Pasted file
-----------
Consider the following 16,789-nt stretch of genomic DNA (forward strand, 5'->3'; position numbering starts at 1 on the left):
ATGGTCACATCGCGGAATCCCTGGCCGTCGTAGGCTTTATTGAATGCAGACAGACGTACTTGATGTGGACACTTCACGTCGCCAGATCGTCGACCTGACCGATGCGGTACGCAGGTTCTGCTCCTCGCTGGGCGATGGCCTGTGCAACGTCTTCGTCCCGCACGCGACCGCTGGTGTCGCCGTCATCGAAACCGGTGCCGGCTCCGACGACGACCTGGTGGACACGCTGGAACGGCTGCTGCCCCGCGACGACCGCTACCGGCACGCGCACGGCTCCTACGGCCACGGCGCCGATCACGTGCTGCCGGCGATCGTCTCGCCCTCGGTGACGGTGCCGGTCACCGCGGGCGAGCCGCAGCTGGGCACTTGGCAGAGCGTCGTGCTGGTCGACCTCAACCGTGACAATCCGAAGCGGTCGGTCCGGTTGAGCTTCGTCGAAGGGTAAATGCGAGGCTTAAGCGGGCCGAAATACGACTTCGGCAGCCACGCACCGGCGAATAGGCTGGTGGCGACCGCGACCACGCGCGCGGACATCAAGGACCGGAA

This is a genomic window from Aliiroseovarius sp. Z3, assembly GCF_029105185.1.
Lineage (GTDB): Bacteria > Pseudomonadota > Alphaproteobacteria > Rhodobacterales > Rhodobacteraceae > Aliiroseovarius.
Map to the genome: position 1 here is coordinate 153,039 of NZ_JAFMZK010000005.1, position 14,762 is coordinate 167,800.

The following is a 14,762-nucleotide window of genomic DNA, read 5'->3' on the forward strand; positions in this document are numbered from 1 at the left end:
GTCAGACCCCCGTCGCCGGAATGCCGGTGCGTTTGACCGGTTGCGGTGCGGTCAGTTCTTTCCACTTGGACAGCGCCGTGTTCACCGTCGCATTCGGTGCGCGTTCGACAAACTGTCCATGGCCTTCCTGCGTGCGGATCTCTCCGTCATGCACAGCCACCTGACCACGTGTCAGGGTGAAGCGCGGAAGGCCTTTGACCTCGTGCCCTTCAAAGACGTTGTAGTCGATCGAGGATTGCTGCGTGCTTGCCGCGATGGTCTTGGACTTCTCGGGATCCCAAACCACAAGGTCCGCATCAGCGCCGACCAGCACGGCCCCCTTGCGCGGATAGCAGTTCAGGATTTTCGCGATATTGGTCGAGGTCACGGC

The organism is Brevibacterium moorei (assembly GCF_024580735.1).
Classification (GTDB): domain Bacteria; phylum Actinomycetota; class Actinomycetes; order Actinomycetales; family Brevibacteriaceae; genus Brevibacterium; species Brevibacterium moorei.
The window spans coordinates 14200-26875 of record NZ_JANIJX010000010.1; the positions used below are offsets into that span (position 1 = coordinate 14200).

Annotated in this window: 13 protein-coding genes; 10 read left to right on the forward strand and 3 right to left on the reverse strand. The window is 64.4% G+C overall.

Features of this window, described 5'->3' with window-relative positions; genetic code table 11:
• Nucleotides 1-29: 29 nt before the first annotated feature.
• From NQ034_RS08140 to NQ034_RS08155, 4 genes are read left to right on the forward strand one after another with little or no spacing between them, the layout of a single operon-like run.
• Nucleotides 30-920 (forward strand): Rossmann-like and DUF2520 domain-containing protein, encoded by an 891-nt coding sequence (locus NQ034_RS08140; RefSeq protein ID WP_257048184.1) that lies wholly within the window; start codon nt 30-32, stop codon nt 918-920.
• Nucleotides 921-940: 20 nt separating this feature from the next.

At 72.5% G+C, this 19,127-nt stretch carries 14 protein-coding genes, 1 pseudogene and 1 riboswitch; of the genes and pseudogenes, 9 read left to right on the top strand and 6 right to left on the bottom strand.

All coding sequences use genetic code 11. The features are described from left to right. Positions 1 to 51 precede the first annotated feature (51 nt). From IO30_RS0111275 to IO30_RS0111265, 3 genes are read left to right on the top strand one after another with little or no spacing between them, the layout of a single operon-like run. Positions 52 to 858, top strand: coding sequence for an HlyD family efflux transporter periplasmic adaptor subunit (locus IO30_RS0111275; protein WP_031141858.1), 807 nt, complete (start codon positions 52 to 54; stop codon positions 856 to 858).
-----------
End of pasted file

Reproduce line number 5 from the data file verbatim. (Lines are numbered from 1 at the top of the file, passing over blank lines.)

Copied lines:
Map to the genome: position 1 here is coordinate 153,039 of NZ_JAFMZK010000005.1, position 14,762 is coordinate 167,800.